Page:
More electronic snooping

Manfred Mareck

Using personal data is a growing trend, especially when it comes to online advertising. It enables advertisers to target ads more precisely, reduces wastage and, in theory, ensures delivery of relevant messages to individual consumers – so everybody benefits. But strangely those who collect this increasing amount of personal data are often reluctant to inform those whose online usage and behaviour they monitor.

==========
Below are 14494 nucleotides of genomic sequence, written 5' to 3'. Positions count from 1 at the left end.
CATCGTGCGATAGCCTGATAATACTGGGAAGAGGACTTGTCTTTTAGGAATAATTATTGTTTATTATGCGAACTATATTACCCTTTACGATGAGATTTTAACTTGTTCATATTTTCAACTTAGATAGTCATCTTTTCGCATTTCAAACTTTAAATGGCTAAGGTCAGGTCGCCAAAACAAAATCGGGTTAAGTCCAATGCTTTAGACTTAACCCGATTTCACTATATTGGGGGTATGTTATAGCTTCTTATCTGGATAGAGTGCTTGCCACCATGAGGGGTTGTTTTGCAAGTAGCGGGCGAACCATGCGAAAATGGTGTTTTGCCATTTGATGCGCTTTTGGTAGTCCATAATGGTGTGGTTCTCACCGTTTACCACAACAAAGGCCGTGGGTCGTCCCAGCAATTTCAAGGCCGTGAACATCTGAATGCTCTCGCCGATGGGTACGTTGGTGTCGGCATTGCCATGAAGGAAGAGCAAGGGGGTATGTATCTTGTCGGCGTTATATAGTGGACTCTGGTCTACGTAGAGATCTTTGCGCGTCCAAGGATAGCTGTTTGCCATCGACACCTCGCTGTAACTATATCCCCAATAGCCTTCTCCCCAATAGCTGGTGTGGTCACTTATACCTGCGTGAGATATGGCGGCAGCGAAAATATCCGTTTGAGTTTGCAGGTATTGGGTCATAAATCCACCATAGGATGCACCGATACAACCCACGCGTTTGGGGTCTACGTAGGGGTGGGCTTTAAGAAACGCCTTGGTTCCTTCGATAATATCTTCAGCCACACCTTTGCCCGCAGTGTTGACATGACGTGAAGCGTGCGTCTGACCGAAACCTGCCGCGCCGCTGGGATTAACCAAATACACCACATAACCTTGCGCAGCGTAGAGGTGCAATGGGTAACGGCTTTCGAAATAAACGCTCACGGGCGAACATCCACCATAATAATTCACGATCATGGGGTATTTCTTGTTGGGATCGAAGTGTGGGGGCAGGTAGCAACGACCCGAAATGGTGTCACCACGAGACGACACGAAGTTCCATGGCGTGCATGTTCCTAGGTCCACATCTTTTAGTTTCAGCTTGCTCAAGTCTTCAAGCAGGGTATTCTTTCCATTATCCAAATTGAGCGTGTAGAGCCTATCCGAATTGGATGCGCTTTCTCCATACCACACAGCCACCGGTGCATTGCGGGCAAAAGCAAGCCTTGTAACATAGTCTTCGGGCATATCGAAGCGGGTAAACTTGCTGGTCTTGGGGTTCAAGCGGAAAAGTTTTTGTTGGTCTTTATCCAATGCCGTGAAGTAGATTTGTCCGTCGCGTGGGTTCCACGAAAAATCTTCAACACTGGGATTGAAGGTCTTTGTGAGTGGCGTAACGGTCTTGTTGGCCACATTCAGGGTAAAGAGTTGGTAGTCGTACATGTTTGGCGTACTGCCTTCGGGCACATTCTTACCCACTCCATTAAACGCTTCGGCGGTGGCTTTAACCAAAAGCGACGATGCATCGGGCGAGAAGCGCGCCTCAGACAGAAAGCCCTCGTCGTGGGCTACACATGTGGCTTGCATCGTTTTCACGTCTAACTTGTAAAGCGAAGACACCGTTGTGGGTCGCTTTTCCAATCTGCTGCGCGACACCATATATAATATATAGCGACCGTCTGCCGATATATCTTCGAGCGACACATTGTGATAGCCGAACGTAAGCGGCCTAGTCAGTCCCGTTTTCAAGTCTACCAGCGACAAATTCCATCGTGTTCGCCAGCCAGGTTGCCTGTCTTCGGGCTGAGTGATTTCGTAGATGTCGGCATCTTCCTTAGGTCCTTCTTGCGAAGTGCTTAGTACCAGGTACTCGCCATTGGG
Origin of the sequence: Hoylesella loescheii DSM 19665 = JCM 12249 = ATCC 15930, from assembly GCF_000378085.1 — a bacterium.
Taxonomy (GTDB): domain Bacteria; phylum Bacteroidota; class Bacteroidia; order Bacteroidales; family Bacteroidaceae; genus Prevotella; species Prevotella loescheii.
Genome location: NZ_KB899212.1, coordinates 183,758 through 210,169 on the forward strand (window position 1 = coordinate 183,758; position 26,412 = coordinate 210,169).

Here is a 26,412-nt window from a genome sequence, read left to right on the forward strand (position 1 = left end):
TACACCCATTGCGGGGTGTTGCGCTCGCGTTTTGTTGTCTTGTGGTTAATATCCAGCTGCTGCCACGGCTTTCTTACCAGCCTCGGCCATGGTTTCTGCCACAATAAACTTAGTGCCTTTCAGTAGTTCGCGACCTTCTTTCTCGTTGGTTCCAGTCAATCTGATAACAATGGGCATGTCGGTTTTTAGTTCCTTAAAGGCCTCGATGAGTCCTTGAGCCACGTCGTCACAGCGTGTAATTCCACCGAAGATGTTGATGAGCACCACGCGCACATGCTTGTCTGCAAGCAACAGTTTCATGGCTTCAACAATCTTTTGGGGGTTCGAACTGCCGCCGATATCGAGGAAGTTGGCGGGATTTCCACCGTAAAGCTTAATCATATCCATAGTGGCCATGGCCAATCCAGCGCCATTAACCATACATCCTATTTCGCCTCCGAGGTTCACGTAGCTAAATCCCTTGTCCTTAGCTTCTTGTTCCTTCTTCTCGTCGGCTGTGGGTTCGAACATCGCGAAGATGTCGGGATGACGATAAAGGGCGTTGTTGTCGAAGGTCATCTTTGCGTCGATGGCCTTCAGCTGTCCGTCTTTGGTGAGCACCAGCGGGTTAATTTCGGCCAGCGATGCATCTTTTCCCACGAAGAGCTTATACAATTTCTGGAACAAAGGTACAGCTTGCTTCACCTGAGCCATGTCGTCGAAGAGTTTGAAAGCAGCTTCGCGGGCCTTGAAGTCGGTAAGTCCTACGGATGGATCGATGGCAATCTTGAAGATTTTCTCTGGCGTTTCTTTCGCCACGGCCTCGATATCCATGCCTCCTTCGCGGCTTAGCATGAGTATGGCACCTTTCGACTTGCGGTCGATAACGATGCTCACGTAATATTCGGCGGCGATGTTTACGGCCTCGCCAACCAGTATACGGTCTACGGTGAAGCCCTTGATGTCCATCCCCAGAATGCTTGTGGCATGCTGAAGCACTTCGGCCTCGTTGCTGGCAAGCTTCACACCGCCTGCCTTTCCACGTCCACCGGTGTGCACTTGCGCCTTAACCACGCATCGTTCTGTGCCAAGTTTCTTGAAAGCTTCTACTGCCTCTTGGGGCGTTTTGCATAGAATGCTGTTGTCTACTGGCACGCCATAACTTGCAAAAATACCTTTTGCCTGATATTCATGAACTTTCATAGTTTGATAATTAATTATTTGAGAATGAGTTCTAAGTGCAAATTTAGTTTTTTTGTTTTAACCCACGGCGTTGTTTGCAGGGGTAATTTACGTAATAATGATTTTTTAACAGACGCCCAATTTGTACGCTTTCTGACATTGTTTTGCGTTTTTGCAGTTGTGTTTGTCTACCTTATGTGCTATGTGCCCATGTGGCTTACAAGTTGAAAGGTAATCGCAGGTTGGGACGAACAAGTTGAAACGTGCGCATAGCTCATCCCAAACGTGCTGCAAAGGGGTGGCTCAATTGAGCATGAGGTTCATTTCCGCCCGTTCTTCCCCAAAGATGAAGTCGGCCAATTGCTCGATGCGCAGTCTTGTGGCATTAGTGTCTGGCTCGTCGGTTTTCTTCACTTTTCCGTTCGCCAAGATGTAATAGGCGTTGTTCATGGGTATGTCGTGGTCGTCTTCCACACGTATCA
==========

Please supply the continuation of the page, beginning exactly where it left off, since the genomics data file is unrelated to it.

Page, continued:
Social network site Facebook was widely criticised when it introduced Beacon, a system that tracked users' habits on and off its site in order to serve ads tailored to specific interests. In the UK, telecom provider BT came under fire after it admitted that it secretly used special 'spyware' on thousands of its broadband customers to monitor their internet usage. It was not until the UK Information Commissioner started to investigate that BT decided to come clean. Until then complaints by subscribers who thought that something was amiss were dismissed, being told that the problem they had experienced was due to a software virus. The providers of these tracking programmes have also come under fire in the US. According to the Washington Post over 100,000 internet users have been monitored by their ISP, using 'deep packet inspection' software such as NebuAd, Front Porch and Phorm, the latter having been identified as the company behind BT's recent snooping expedition.